Opinion

This is a free-of-thought zone

Andrew Hamner

To make thinkers and leaders is the mantra to which we subscribe here at the Mt. Olympus of Knowledge. Untouched rock enters into the hallowed doors of the university and emerges but a few years later as a diamond, sprinkled liberally with the ethics and thought of countless generations. Glossy brochures reveal these things to all who are deemed worthy of receiving them. For those lucky souls, only one piece of advice can ever truthfully be given: be energetic in your pursuit of knowledge.

For those who recognized the archaic elements both of the phraseology and sentiment expressed above: congratulations on your pragmatism. Who in this day and age still subscribes to the notion that school is anything more than a training ground for entrance into the workforce? Anyone with dreams of getting a liberal education and using it to spend a lifetime lost in thought evidently assumes that the dream of the leisured class continues to haunt the corridors of the collective mind.

Thankfully, most of the fiction regarding thought’s intrinsic importance is recognized to be such. When little Johnny and Susie make their way into the big world of secondary education they, their parents, and their professors know full well those coming four years are an investment in the most literal sense. Money is lost with the expectation that someday relatively soon a career will come to the student that more than repays them in status and cold cash.

With the few detours into debauchery and frivolous majors shrugged off as the inevitable consequences of youthful flightiness, the ideal student will enjoy the favor of their elders throughout the collegiate years until their work is rewarded with a job. What an exciting event that is! Finally the child becomes the adult, secure in the knowledge that they leveraged what talents were most obvious into a job – otherwise known as a calling – that will provide for them until they die.

This is life, ladies and gentlemen of the soon-to-be-educated class. Are there fools who cherish the opportunity to learn and learn without any obligations? Perhaps you should learn that at career development centers, even learning carries with it an obligation. Here you and I learn not to learn, but to get hired. We learn that only our first choice of career can give us food. We learn that knowledge is infinitely inferior to practicality.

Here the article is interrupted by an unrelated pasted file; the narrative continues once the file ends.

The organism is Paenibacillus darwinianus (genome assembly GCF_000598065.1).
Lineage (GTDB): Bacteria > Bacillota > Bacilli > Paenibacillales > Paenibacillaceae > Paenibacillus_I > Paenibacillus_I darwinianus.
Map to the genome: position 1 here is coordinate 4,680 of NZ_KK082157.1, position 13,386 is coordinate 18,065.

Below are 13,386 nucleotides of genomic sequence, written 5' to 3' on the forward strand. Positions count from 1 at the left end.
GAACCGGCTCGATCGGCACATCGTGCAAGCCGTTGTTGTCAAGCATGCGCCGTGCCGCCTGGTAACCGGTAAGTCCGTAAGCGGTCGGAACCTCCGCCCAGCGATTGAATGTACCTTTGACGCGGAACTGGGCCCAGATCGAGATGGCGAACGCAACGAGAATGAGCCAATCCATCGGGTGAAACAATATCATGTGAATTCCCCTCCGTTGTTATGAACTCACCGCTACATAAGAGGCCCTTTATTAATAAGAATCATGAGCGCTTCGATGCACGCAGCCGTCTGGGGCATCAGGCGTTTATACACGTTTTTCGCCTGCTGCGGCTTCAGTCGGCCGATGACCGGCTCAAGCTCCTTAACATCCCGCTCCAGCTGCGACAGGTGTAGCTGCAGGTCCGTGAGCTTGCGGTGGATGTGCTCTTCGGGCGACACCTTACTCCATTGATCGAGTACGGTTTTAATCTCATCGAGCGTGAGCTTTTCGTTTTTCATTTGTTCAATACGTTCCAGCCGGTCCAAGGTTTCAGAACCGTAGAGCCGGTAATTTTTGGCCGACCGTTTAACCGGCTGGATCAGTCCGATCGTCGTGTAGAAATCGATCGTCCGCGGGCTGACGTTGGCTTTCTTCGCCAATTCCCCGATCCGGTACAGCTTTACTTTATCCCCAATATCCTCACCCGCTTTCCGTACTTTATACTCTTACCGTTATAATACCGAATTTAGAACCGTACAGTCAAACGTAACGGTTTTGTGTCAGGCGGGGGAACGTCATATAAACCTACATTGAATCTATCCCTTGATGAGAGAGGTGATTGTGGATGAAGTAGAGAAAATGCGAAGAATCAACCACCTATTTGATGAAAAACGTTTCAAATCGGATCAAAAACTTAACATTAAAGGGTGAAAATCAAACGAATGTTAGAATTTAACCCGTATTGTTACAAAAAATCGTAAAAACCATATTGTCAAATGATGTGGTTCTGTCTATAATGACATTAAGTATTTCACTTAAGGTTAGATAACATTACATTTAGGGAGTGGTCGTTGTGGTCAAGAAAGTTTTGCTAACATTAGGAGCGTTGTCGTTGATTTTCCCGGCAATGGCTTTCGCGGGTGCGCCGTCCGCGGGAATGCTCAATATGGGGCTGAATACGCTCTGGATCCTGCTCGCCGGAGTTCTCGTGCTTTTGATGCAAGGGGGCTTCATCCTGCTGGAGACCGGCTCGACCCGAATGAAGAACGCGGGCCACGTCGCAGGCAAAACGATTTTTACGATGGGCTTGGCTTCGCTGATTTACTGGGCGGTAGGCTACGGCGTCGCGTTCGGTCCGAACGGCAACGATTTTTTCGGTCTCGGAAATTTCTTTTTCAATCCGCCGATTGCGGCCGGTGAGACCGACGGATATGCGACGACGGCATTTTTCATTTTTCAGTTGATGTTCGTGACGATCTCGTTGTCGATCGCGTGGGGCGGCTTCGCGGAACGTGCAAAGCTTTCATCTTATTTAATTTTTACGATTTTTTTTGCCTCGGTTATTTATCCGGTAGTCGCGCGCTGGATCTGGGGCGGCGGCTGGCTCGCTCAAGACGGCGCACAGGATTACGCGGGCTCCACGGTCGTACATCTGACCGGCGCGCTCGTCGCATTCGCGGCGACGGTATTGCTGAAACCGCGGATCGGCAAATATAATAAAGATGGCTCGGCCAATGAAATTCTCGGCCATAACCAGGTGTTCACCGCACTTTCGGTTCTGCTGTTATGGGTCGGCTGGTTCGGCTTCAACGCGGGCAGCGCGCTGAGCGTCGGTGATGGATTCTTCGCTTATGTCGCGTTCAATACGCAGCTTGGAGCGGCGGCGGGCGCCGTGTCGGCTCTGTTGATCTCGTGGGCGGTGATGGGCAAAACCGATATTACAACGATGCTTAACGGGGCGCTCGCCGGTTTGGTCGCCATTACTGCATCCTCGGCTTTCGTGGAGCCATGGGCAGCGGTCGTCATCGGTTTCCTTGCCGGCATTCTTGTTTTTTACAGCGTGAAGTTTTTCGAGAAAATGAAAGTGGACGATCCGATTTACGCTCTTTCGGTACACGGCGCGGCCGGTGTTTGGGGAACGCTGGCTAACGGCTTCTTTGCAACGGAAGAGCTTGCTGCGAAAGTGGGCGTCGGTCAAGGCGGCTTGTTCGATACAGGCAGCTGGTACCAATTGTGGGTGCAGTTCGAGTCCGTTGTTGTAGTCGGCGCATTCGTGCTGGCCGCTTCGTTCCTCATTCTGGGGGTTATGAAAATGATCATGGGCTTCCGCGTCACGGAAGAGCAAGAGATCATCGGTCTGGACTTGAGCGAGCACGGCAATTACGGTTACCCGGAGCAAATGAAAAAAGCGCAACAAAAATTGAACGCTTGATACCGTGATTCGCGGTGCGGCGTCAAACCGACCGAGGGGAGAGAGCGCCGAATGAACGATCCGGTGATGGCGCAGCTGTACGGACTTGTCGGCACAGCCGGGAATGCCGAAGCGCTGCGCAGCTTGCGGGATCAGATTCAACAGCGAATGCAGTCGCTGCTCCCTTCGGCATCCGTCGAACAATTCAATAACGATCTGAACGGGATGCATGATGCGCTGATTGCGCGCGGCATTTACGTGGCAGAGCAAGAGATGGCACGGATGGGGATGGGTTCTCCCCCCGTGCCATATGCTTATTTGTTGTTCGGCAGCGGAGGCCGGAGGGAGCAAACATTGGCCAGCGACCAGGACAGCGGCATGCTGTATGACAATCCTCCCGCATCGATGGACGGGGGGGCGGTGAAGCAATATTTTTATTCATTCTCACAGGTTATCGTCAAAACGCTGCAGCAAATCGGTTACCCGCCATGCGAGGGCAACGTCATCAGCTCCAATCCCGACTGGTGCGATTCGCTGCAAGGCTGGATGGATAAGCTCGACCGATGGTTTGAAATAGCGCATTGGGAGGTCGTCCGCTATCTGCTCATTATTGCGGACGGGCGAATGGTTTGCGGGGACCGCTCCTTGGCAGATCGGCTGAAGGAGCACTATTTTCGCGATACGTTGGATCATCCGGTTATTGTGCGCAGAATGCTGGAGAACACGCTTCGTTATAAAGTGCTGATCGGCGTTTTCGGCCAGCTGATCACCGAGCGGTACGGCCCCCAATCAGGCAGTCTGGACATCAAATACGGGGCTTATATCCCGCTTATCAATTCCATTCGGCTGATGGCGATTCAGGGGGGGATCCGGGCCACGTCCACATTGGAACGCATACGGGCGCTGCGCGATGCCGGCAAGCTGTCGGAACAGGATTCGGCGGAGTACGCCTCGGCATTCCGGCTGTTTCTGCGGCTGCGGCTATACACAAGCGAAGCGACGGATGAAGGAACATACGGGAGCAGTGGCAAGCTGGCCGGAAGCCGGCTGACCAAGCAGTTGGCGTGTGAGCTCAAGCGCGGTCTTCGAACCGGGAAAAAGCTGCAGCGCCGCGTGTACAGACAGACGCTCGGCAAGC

November 23, 2008

Reporters

Andrew Hamner

Opinion Columnist


Around the Web
  • Miami Herald
  • UM News
  • Error

University of Miami linebacker Jamie Gordinier has had another unfortunate setback, effectively side ...

The calmest coach on the planet got mad Friday after football practice. University of Miami coach Ma ...

Lester Williams wasn’t on the field playing for the Miami Hurricanes when they won their first natio ...

An extremely frustrated University of Miami football coach Mark Richt began his media availability b ...

UM chatter: • One lesson learned in recent years, as one UM official put it: Don’t get your hopes up ...

UM’s new chief academic officer holds some 40 patents, and in 2017 was inducted into the National Ac ...

University of Miami students and researchers are blogging during a month-long expedition in the Gulf ...

María de Lourdes Dieck-Assad, a world-renowned economist and former ambassador, fills a new role for ...

Through the U Dreamers Grant, DACA students find essential support as they pursue their college degr ...

UM students talk about their internships up north in a city that never sleeps. ...

RSS Error: A feed could not be found at http://www.hurricanesports.com/. A feed with an invalid mime type may fall victim to this error, or SimplePie was unable to auto-discover it.. Use force_feed() if you are certain this URL is a real feed.

TMH Twitter Feed
About TMH

The Miami Hurricane is the student newspaper of the University of Miami in Coral Gables, Fla. The newspaper is edited and produced by undergraduate students at UM and is published weekly on Thursdays during the regular academic year.